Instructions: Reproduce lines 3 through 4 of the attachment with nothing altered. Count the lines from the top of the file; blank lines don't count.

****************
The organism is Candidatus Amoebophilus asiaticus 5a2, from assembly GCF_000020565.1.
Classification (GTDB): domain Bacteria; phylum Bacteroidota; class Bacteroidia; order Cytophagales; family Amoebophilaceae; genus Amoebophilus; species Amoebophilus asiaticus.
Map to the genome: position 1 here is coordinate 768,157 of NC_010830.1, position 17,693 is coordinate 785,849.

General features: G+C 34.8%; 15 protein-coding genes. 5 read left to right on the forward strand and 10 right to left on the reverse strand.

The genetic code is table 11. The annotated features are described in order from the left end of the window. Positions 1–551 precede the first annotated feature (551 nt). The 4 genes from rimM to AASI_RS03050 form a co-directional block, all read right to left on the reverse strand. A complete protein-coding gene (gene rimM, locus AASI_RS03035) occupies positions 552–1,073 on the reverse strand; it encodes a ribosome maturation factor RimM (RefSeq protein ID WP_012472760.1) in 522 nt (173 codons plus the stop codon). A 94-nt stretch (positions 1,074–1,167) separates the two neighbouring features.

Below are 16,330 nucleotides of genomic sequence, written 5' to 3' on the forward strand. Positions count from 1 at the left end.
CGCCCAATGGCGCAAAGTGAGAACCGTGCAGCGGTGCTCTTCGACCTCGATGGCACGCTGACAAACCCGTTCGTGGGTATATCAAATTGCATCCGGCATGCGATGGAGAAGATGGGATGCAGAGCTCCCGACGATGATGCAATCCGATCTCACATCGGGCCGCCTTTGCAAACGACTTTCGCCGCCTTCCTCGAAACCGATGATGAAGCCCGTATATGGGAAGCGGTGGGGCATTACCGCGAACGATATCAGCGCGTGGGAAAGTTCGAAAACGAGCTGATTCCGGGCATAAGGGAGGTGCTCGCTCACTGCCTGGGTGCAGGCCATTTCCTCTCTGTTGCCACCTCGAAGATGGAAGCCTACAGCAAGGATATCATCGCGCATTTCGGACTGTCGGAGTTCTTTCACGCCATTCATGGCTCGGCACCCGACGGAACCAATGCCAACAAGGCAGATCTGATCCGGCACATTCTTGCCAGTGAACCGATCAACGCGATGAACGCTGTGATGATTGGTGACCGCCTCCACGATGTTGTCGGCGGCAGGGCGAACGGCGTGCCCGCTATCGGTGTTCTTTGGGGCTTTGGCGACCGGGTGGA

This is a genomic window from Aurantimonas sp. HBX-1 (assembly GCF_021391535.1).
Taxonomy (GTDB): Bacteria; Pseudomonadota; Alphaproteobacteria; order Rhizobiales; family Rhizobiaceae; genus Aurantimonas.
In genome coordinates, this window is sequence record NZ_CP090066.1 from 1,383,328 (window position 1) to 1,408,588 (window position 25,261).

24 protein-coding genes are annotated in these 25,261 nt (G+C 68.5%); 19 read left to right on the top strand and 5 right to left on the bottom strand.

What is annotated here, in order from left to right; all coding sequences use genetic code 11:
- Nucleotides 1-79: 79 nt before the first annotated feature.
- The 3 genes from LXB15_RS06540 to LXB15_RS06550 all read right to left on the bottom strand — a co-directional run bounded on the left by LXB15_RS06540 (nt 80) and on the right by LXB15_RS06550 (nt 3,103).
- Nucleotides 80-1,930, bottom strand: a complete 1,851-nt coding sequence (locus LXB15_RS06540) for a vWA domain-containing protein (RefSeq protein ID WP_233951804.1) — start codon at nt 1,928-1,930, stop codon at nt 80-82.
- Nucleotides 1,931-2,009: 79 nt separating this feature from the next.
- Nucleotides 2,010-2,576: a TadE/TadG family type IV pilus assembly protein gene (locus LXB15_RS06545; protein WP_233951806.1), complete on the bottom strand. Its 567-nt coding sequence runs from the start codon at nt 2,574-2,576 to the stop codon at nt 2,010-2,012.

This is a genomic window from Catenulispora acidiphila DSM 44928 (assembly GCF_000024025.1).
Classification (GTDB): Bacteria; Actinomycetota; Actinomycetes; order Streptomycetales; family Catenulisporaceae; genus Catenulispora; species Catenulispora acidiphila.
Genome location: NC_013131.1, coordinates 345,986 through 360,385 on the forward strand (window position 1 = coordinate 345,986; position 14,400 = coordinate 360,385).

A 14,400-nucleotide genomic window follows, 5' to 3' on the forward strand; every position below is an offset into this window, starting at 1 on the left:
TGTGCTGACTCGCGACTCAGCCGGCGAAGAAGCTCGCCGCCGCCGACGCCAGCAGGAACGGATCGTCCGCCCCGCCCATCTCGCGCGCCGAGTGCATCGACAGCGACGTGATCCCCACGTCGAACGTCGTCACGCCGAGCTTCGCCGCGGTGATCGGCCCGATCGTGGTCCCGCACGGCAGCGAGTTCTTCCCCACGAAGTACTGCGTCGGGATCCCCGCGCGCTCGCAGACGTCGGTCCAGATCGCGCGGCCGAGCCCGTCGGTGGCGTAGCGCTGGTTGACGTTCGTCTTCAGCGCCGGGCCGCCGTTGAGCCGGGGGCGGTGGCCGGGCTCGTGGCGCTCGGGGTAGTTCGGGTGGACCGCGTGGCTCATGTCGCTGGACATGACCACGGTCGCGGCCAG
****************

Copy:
Map to the genome: position 1 here is coordinate 768,157 of NC_010830.1, position 17,693 is coordinate 785,849.

General features: G+C 34.8%; 15 protein-coding genes. 5 read left to right on the forward strand and 10 right to left on the reverse strand.